1. Doug Ross

      I think Apple should make it as hard to unlock the phone as the government makes it to process FOIA requests.

    2. Doug Ross

      Should NY Times reporter Judith Miller have revealed her sources regarding CIA operatives or was she a self-absorbed libertarian?

      1. Brad Warthen Post author

        I have a two-part answer to that:

        1. It’s an ENTIRELY different situation. Journalists at least have the more-or-less plausible argument that being compelled to reveal sources has a chilling effect on the First Amendment. Apple has no such case to make, opening that phone doesn’t even begin to impair anyone’s right to free expression, or any other right.

        2. As it happens, I have qualms about journalists using that defense so broadly. (I almost brought this up in the previous post about Apple, but my view is complicated, and I didn’t have time for the digression.) I sort of hate to say it, because I have friends who’ve gone to jail rather than disclose such information — such as Cindi Scoppe — and I hate to seem not to fully support them. But I have something of a maverick view. It’s one thing when you promise to keep a source confidential and do so, especially when powerful people might retaliate against that person. Honor demands that. But I think sometimes that journalists make too much of a habit of reflexively refusing to cooperate. Journalists are citizens, too, and when they set themselves up as a privileged class that doesn’t have to cooperate the way other citizens do, it could in the long run undermine the First Amendment — or undermine support for it.

        So in other words, I’ve long been torn about that. But only because there is that First Amendment factor — something that, again, is entirely lacking in the Apple situation. (Others believe that there is an absolute right to privacy somehow subliminally hidden in the Constitution — something magically discovered in Griswold. I disagree entirely.)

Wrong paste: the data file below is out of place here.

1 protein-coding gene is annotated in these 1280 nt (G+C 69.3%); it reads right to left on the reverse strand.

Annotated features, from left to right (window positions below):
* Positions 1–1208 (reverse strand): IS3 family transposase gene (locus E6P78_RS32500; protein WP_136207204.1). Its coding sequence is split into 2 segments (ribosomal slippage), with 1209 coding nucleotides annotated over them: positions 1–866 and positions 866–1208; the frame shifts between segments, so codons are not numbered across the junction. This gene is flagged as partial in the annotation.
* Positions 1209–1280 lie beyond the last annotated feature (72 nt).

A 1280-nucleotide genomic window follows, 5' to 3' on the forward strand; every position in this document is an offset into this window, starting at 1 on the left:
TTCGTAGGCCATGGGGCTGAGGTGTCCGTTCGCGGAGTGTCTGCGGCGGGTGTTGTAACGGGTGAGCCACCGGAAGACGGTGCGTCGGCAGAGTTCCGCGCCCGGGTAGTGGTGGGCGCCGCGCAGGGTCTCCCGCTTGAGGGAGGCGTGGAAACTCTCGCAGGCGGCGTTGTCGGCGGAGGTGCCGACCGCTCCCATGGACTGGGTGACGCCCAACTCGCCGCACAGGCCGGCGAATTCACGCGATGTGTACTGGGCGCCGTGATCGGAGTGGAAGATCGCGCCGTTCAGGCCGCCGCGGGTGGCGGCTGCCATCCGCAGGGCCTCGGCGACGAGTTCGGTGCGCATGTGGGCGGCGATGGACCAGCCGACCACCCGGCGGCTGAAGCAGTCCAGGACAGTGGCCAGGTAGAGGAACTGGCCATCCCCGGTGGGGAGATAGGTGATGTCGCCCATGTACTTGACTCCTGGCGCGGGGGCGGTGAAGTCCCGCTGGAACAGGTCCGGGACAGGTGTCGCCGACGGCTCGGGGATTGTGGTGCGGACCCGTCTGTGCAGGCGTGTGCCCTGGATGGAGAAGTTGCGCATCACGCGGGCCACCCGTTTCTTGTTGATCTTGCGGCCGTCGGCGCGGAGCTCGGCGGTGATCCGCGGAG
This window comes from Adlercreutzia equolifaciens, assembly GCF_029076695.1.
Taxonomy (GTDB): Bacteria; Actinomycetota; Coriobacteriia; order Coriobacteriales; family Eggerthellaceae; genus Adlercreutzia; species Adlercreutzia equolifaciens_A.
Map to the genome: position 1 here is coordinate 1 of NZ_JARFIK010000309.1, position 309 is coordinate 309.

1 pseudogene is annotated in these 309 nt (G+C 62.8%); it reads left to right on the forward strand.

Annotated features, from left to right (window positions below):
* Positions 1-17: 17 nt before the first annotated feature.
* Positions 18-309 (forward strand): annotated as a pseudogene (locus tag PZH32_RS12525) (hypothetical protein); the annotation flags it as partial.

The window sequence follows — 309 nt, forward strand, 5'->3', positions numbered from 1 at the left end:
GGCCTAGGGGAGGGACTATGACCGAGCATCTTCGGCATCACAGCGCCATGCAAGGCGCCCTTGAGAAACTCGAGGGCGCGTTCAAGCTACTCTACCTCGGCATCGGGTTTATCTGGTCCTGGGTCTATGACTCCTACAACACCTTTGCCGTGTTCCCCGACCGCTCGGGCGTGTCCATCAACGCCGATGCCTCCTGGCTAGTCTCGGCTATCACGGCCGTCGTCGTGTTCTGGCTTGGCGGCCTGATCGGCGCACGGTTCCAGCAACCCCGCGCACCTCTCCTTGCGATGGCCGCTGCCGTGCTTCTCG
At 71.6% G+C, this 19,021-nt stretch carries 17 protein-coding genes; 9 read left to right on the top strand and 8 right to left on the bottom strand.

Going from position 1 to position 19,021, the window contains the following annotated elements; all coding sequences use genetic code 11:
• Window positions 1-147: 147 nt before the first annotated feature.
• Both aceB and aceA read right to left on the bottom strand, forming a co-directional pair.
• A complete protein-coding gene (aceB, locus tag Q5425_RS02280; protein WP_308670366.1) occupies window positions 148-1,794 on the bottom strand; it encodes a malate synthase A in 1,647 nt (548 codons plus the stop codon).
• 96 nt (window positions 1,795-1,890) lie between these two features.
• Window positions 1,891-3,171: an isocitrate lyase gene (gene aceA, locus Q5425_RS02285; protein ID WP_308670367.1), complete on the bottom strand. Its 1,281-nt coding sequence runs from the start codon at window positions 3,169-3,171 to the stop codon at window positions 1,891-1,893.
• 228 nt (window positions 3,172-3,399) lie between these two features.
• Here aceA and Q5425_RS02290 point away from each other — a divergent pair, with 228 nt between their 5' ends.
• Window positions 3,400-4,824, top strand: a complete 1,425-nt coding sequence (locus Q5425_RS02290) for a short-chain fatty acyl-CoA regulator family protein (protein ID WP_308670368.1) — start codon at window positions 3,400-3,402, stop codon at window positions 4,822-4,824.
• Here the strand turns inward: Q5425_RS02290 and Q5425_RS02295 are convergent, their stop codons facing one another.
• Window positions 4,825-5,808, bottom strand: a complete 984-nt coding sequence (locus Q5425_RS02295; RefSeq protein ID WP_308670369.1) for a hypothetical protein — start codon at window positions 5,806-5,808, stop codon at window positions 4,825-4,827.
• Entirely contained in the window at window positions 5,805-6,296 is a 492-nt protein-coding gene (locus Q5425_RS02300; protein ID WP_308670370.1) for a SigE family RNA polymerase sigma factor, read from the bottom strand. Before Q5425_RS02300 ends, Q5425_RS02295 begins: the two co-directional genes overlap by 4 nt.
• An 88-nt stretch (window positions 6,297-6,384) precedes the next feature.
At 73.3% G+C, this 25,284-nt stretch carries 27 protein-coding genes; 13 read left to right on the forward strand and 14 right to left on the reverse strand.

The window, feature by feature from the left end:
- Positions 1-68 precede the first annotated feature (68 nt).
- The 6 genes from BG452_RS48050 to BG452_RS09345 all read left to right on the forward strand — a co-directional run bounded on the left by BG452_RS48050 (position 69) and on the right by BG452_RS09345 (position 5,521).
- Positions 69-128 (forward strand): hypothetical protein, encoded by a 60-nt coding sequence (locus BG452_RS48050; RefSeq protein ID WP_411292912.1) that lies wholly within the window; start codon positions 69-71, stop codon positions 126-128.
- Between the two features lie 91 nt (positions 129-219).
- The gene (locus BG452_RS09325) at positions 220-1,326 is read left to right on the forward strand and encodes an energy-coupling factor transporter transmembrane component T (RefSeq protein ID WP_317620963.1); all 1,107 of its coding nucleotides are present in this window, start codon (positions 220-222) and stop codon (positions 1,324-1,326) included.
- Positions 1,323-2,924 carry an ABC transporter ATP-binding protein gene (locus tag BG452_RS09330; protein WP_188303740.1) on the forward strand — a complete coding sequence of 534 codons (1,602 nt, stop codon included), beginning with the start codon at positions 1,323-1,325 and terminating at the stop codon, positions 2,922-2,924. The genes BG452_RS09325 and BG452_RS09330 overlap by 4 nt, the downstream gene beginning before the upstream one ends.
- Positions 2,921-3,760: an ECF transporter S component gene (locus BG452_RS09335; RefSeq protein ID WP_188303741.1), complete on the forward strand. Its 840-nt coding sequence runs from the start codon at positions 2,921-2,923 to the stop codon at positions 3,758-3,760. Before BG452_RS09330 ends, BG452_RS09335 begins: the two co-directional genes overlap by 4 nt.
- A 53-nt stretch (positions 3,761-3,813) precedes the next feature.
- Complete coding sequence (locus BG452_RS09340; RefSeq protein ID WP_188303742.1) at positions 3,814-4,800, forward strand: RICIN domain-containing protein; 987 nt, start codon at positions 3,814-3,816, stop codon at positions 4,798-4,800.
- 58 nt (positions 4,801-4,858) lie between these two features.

1. Doug Ross

          It’s amazing that you can’t even comprehend that the FBI’s request might have the same chilling effect in regards to the 4th Amendment:

          “[t]he right of the people to be secure in their persons, houses, papers, and effects, against unreasonable searches and seizures, shall not be violated, and no Warrants shall issue, but upon probable cause, supported by Oath or affirmation, and particularly describing the place to be searched, and the persons or things to be seized.”

          Cracking phones opens the door to potential unreasonable searches.

          1. Brad Warthen Post author

            No, it doesn’t.

            This in no way violates or threatens the 4th Amendment because there’s nothing unreasonable about it. There’s not the slightest whiff of unreasonableness. The dead terrorist carried a device that has a good probability of containing useful information about his crime. It’s crazy not to look at it, or to erect a barrier to looking at it — which Apple has deliberately done.

            When the search IS unreasonable, that’s the time to say no.

            For the umpteenth time, the slippery slope argument is one of the weakest kinds.

            Make policy decisions based on actual conditions. Not upon completely different, hypothetical conditions…

          2. Keith Marsh

            Perhaps, but for the sake of argument, doesn’t the FBI have probable cause supported by the evidence they have at this time? They’re also describing the place, or in this case the item, to be searched.

            If they had walked up to this guy, grabbed his phone for no reason, and then asked for Apple’s help, I’d feel differently.